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Aquia Creek, engagement at.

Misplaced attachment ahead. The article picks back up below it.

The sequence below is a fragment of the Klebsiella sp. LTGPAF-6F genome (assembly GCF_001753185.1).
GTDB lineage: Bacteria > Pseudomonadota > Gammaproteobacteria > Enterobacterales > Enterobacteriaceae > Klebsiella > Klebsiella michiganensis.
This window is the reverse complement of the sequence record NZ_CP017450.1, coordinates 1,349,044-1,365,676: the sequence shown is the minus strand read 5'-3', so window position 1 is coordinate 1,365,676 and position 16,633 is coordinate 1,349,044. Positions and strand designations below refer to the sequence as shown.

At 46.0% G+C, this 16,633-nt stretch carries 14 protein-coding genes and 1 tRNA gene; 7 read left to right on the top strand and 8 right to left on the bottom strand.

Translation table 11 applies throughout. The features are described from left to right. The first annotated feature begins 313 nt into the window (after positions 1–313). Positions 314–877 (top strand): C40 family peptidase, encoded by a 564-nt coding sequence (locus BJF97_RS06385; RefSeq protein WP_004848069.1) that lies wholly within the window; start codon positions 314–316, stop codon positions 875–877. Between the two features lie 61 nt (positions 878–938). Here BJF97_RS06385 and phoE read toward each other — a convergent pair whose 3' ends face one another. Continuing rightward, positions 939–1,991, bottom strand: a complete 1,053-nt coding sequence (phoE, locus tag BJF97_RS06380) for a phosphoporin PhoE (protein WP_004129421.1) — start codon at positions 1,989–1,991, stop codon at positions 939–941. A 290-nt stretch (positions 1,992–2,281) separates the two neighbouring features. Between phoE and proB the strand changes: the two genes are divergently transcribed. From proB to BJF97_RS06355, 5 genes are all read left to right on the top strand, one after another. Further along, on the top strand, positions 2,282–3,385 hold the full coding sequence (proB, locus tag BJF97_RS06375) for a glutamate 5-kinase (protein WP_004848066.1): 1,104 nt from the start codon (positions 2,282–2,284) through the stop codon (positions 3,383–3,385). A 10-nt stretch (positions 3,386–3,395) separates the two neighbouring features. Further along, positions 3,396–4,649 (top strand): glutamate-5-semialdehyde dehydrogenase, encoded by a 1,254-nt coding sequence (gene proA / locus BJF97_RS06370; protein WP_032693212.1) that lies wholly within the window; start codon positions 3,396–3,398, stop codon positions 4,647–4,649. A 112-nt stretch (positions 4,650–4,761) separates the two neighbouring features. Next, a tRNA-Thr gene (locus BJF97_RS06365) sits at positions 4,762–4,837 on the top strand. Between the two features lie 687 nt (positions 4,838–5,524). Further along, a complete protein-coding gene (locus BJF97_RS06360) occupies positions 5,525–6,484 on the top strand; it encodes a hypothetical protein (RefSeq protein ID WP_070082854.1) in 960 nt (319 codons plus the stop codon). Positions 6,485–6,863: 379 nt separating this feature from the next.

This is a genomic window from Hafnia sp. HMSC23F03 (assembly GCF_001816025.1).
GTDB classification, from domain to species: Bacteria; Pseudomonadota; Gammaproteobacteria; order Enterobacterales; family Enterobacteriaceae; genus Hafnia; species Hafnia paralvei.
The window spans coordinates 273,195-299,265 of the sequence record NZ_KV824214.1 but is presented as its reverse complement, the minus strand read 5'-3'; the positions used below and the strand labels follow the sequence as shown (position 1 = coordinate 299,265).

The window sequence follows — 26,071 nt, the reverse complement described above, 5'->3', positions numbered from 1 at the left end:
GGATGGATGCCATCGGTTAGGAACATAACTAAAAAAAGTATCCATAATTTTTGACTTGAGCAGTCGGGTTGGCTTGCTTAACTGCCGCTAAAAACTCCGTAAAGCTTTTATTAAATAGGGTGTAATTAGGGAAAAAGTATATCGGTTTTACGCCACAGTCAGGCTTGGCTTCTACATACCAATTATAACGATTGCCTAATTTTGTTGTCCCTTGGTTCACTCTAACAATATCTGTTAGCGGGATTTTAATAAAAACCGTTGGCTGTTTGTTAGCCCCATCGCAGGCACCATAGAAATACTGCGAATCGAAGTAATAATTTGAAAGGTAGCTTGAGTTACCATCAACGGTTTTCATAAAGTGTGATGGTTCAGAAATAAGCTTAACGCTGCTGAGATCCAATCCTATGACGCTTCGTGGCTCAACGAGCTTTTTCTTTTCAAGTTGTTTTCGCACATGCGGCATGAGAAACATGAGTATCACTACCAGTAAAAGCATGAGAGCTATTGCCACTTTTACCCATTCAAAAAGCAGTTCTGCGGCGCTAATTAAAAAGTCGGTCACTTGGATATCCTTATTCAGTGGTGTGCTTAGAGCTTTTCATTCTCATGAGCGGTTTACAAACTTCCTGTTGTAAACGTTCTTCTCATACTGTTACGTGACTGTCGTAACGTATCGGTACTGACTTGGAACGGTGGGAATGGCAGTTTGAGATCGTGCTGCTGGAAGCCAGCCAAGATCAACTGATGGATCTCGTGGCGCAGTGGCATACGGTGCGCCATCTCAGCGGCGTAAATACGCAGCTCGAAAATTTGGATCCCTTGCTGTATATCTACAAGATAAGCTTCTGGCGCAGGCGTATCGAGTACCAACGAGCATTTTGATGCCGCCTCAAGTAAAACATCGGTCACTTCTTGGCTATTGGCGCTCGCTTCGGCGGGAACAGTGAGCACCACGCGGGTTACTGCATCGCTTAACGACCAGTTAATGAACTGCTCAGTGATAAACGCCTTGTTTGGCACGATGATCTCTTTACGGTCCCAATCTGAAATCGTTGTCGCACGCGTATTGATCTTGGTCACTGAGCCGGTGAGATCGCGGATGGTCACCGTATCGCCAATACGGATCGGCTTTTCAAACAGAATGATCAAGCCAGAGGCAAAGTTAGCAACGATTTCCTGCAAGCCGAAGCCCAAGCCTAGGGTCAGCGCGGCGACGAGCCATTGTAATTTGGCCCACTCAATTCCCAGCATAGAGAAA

Alarmed by the gathering of troops at Washington, Governor Letcher, of Virginia, by command of the Confederate government, called out the militia of that State, appointing no fewer than twenty places as points of rendezvous, one-fourth of which were west of the mountains, for the Confederates were threatened by Ohio and Indiana volunteers. His proclamation was issued May 3, 1861. Batteries were erected on the Virginia branch of the Potomac, below Washington, for the purpose of obstructing the navigation of that stream and preventing supplies reaching Washington that way. At the middle of May, Capt. J. H. Ward, a veteran officer of the navy, was placed in command of a flotilla on the Potomac, which he had organized, composed of four armed propellers. On his way to Washington from Hampton Roads, he had captured two schooners filled with armed Confederates. He then patrolled that river, reconnoitring the banks in search of batteries which the Virginians had constructed. On the heights at Aquia Creek (the terminus of a railway from Richmond), 55 miles below Washington, he found formidable works, and attacked them, May 31, with his flag-ship, Thomas Freeborn, and the gunboats Anacosta and Resolute. For two hours a sharp conflict was kept up, and the batteries were silenced. Ward's ammunition for long range was exhausted, and on the slacking of his fire the batteries opened again. Unable to reply at that distance, Ward withdrew, but resumed the conflict the following day, in company with the Pawnee, Capt. S. C. Rowan. The struggle lasted more than five hours. Twice the batteries on shore were silenced, but their fire was renewed each time. the Pawnee [190] was badly bruised, but no person on board of her nor on Ward's flotilla was killed.

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